Aquetin carried out an experiment studying the light passing through the colored panes of glass in his veranda. Bernard wrote and commented on this experiment, ‘Aquetin observed the light streaming through the coloured panes of a glazed door and noticed …Continue reading →
It is fashionable to use vintage feel photographs in posts, on Facebook and on the web.
The rise of Instagram, a free photo sharing program that was launched in October 2010 is the best example of this ‘look back’ at analogue photography from the 20th century. This service allows users to take a photo and apply a digital retro filter to it and then share it on most social networking services. The distinctive retro feature of this app is that it converts photos, which in contemporary formats are rectangle, to a square shape, like Kodak Instamatic and Polaroid images of the 70’s. The most common aspect ratios used in still camera photography, are 4:3, 3:2 (more recently in consumer cameras 16:9 is being used). Other used aspect ratios include 5:3, 5:4, and 1:1 which produces the square format. Most mobile devices have a 4:3 aspect ratio.
Why not use the real thing? – Still life images – Pentax Spotmatic
Here are some photographs taken with a vintage Pentax camera that was purchased of ebay on the 15th July 2012. The Pentax Spotmatic takes M42 screw-thread lenses and was introduced by Asahi in 1964 – it was the first SLR camera to sell well with a through-the-lens (TTL) exposure metering system. The light meter is activated by pushing a small switch (which is on the left side of the lens housing) upwards. To see more visit this gallery which contains 4 photographs
This was a really good find being considerably clean and worked straight away with a new battery. All the shutter speeds work correctly, the self timer works and the viewfinder is clear. The photographs above were taken using an out of date (March 2000) Agfacolor HDC 200 35mm film.
Morgue Gallery are pleased to announce that their new online store will soon be up for preview – it will be easier to navigate and browse than our previous one. They are looking for artists to submit their work … Continue reading →
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The problems of fragmentation and confusion that exist within more traditional art practices, such as painting and sculpture (in the broadest possible milieu) are mirrored innew art practices. Within these technological and new media categories, diverse concepts and imagery has been lumped together to form a hodgepodge of non-related methodologies and artworks.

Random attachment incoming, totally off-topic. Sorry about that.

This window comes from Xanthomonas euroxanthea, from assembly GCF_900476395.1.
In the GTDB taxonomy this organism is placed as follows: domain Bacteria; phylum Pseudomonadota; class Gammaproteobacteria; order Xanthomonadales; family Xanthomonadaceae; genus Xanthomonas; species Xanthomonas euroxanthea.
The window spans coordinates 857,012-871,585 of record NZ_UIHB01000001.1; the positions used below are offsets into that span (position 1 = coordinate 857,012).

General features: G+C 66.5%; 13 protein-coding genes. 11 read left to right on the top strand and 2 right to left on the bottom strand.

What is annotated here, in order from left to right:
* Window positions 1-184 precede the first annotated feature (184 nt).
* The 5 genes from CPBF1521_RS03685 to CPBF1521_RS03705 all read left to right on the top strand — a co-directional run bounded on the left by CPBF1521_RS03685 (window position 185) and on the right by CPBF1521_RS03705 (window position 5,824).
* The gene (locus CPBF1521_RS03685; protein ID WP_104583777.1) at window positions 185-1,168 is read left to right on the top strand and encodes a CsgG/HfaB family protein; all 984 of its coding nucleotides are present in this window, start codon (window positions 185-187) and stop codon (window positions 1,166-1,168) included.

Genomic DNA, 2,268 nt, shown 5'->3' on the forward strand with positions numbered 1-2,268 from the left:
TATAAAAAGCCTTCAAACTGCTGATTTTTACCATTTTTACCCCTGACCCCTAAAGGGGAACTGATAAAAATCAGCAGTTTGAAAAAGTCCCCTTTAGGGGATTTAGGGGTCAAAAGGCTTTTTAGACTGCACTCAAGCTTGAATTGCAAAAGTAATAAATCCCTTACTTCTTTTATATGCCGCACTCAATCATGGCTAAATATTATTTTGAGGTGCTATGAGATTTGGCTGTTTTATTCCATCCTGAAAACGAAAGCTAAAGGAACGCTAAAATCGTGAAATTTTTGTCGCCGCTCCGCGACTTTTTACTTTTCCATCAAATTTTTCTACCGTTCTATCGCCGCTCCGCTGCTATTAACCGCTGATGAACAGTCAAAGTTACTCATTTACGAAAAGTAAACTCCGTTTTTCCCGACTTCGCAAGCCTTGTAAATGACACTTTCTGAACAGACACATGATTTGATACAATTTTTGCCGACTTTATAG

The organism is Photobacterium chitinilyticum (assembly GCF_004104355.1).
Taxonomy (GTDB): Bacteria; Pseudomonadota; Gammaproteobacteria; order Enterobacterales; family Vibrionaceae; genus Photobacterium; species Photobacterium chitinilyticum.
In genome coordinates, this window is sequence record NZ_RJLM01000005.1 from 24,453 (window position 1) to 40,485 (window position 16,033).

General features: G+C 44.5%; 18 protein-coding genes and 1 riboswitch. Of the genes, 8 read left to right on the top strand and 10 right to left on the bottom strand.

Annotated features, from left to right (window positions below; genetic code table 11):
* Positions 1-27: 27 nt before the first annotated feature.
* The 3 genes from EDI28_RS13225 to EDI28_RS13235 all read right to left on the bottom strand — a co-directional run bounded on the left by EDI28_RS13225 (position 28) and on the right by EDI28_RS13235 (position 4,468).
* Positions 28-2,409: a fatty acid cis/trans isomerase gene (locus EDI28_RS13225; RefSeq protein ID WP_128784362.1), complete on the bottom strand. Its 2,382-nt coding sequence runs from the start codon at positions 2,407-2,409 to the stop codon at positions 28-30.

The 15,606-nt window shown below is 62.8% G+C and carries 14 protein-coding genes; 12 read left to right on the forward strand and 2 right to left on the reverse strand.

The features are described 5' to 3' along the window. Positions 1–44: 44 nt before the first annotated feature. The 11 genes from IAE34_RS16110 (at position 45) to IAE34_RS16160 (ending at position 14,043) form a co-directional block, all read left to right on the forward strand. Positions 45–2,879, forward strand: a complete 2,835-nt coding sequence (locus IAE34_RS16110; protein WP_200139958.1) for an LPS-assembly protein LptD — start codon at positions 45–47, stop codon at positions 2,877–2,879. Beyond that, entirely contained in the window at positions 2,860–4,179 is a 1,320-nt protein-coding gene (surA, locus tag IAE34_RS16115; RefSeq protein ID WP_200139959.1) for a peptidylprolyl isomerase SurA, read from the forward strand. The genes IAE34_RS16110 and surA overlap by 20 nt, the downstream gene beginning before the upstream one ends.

What is this direction?
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From the blog of Peter Bright
I’m not sure why I have painted this image but…
We were given a potted pepper plant and I have loved watching the peppers grow, changing colour from green to red. I took loads of photos of it but decided to see if I could paint it in oils. I have done three versions of the same plant, two on board and one on canvas – the image above is the first sketch.
An oil sketch or oil study is an artwork made using oil paints, abbreviated in handling and looser than a ‘finished painting’. Originally these were created as preparatory studies or modelli, to gain approval for the design of a larger commissioned painting. They were also used as designs (working drawings) for specialists in other media, such as printmaking or textiles. The concept of a free-flowing painting became acceptable as an independent (finished) work, with no thought of it needing to be ‘finished’.
Sometimes you just have to get back to basics and do a simple still life – returning back to the basic skills of painting a real subject is an interesting exercise – even if not very rewarding.
Sketching: Other common tools for making marks include graphite pencils, pen and ink, inked brushes, wax color pencils, crayons, charcoal, chalk, pastels, markers, styluses…
It could be argued that photocopying machines and printers can create sketches.
The photograph above was taken with my Pentax K1000 35mm camera.
Artist oil paints (Photo credit: 35mm_photographs)